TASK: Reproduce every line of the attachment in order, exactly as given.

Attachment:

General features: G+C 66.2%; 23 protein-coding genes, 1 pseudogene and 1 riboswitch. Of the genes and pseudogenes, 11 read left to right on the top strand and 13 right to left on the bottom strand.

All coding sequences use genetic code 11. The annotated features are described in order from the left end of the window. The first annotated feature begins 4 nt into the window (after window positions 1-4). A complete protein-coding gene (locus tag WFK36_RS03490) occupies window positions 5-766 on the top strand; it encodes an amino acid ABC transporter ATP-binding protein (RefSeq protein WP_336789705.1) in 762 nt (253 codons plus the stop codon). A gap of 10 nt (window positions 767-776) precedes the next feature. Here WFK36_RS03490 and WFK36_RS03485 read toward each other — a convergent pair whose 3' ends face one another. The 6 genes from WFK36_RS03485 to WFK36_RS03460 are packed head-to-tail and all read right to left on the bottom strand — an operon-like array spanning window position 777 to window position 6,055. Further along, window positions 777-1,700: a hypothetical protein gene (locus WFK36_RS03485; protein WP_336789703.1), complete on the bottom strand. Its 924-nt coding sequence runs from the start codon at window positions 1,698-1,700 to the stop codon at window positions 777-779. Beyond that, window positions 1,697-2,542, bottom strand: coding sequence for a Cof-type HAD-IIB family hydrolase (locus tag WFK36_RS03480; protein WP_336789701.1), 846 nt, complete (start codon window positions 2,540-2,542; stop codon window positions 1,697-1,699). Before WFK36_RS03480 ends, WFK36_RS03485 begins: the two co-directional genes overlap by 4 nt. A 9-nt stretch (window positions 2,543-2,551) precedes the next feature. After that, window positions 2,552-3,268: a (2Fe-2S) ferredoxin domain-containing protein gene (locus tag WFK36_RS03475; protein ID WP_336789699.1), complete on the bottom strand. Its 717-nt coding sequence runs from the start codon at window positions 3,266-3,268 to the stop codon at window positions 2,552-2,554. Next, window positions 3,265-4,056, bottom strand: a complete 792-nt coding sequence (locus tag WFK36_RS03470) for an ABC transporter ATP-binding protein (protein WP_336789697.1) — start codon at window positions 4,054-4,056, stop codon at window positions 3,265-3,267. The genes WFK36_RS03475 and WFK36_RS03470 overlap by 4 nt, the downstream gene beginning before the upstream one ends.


General features: G+C 66.2%; 23 protein-coding genes, 1 pseudogene and 1 riboswitch. Of the genes and pseudogenes, 11 read left to right on the top strand and 13 right to left on the bottom strand.

All coding sequences use genetic code 11. The annotated features are described in order from the left end of the window. The first annotated feature begins 4 nt into the window (after window positions 1-4). A complete protein-coding gene (locus tag WFK36_RS03490) occupies window positions 5-766 on the top strand; it encodes an amino acid ABC transporter ATP-binding protein (RefSeq protein WP_336789705.1) in 762 nt (253 codons plus the stop codon). A gap of 10 nt (window positions 767-776) precedes the next feature. Here WFK36_RS03490 and WFK36_RS03485 read toward each other — a convergent pair whose 3' ends face one another. The 6 genes from WFK36_RS03485 to WFK36_RS03460 are packed head-to-tail and all read right to left on the bottom strand — an operon-like array spanning window position 777 to window position 6,055. Further along, window positions 777-1,700: a hypothetical protein gene (locus WFK36_RS03485; protein WP_336789703.1), complete on the bottom strand. Its 924-nt coding sequence runs from the start codon at window positions 1,698-1,700 to the stop codon at window positions 777-779. Beyond that, window positions 1,697-2,542, bottom strand: coding sequence for a Cof-type HAD-IIB family hydrolase (locus tag WFK36_RS03480; protein WP_336789701.1), 846 nt, complete (start codon window positions 2,540-2,542; stop codon window positions 1,697-1,699). Before WFK36_RS03480 ends, WFK36_RS03485 begins: the two co-directional genes overlap by 4 nt. A 9-nt stretch (window positions 2,543-2,551) precedes the next feature. After that, window positions 2,552-3,268: a (2Fe-2S) ferredoxin domain-containing protein gene (locus tag WFK36_RS03475; protein ID WP_336789699.1), complete on the bottom strand. Its 717-nt coding sequence runs from the start codon at window positions 3,266-3,268 to the stop codon at window positions 2,552-2,554. Next, window positions 3,265-4,056, bottom strand: a complete 792-nt coding sequence (locus tag WFK36_RS03470) for an ABC transporter ATP-binding protein (protein WP_336789697.1) — start codon at window positions 4,054-4,056, stop codon at window positions 3,265-3,267. The genes WFK36_RS03475 and WFK36_RS03470 overlap by 4 nt, the downstream gene beginning before the upstream one ends.